“If you have a union contract, it doesn’t matter who the CEO is. Your contract is what actually protects you,” he said. “Those workers were forced to actually fight for one single person.”
It worked for them. Throughout their battle of wills with a company board of directors intent on peeling off more profits for shareholders, Market Basket managers and laborers alike insisted they don’t have a union because with Artie T, they’ve simply never needed one.
That’s a far cry from the FairPoint workers, who Thursday complained to the National Labor Relations Board that their employer is not bargaining in good faith as it pulls their biggest asset – their work – right out from under them.
Gebre, who will march with the FairPoint workers Monday, said he hopes the two sides get back to the table before the company imposes a lockout or the workers go on strike.
“Strikes are not good for anybody at all, especially for workers. It’s not an easy decision to make. And I hope we avert that and cooler heads prevail,” he said.
That said, Gebre sees a renaissance of sorts taking place wherever he goes: Discontent, fueled largely by widening income inequality and working conditions that put profits over the people who produce them, is rampant among the cab drivers, the fast food workers, the car washers and the countless others whose jobs traditionally have existed far outside the umbrella of “organized labor.”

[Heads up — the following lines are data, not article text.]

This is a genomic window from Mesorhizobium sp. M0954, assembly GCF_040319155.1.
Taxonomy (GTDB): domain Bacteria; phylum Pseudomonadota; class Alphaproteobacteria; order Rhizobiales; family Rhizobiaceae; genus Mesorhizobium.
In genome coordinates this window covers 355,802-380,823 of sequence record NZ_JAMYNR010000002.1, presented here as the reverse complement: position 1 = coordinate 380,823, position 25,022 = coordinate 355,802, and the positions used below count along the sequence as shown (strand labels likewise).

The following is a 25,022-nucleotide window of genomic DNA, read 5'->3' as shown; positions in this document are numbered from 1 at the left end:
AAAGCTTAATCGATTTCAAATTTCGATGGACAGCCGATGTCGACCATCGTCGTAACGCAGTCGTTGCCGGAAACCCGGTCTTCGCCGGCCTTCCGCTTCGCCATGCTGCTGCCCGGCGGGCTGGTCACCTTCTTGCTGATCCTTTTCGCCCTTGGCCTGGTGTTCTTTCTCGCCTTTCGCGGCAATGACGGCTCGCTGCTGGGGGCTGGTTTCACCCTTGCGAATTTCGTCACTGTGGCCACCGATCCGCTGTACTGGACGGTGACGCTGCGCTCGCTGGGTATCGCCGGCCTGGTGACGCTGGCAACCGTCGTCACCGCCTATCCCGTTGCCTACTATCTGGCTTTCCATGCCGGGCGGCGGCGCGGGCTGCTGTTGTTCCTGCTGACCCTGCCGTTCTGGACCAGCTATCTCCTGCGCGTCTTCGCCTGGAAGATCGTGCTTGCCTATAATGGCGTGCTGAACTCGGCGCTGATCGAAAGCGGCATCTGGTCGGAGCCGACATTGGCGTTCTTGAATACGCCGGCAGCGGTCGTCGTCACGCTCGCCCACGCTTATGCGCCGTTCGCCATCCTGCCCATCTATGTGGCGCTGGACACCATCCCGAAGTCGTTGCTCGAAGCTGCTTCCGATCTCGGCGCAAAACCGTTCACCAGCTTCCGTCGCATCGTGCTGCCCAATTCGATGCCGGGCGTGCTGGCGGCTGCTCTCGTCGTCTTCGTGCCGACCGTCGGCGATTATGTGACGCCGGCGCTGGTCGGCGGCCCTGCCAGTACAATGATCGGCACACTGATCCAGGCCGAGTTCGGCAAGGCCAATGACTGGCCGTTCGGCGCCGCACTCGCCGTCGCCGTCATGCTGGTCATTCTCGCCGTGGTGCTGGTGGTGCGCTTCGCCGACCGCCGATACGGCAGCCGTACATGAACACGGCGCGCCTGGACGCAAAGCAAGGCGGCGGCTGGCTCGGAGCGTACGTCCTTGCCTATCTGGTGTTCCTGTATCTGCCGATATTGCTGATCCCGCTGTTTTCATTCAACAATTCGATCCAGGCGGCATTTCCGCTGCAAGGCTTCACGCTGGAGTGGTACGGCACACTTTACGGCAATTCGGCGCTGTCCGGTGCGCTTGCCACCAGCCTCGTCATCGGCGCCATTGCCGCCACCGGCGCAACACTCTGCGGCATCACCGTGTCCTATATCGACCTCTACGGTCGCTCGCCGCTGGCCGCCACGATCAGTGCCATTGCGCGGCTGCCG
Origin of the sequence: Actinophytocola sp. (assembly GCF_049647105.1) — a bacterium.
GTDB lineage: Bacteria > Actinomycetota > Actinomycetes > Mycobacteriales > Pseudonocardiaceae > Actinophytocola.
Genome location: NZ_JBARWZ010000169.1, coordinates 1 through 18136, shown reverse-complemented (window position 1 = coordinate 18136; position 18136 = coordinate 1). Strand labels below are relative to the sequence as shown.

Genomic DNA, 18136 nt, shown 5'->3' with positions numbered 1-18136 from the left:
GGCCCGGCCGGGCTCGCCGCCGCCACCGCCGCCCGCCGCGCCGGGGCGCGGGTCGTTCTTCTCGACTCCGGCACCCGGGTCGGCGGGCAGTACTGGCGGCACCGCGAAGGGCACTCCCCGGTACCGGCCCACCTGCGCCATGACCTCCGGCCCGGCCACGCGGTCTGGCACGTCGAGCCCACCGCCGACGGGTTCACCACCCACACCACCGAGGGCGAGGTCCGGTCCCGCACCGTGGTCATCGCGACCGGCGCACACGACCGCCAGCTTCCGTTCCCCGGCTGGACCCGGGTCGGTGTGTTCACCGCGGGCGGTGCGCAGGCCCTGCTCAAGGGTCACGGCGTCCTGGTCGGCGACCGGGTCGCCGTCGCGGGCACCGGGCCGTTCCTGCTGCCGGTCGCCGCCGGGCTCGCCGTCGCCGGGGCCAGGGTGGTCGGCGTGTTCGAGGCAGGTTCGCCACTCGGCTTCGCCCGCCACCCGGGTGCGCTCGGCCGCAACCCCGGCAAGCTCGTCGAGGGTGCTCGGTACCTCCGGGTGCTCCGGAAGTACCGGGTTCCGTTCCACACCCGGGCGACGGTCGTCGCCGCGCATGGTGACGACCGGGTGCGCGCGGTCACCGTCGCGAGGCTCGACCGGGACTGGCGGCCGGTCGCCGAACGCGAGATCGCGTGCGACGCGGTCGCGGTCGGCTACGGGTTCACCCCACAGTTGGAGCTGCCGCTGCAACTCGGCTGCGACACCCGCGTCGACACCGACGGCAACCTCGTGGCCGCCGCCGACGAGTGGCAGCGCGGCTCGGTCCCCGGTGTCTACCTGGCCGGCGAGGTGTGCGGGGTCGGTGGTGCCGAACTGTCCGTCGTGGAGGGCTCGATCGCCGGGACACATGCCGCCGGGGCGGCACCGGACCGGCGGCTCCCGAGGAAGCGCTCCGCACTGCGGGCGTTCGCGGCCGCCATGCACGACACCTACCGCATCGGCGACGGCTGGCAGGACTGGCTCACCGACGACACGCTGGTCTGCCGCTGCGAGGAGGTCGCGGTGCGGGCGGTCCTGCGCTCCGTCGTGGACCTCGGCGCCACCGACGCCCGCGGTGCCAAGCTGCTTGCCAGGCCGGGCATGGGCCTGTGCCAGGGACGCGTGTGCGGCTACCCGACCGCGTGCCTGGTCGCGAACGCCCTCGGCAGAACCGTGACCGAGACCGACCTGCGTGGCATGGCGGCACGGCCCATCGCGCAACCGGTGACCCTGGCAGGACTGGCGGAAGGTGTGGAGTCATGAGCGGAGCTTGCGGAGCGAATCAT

“I want to speak for all workers,” Gebre said. “(Union) card or no card, we need to be the agents for anybody who gets up in the morning and goes to work.”
Saturday morning, my wife and stepdaughter drove down to Biddeford for their weekly resupply – their first in over a month – at Market Basket. There, in addition to a steady stream of smiling shoppers, they found clerks happily stocking shelves and thanking every customer they saw for staying so steadfastly loyal to the workers’ cause.
So to Market Basket employees and customers alike, to the still-struggling workers at FairPoint and to anyone else soaking up this long weekend before Tuesday comes and it’s back to the grindstone, happy Labor Day 2014.
This one feels different.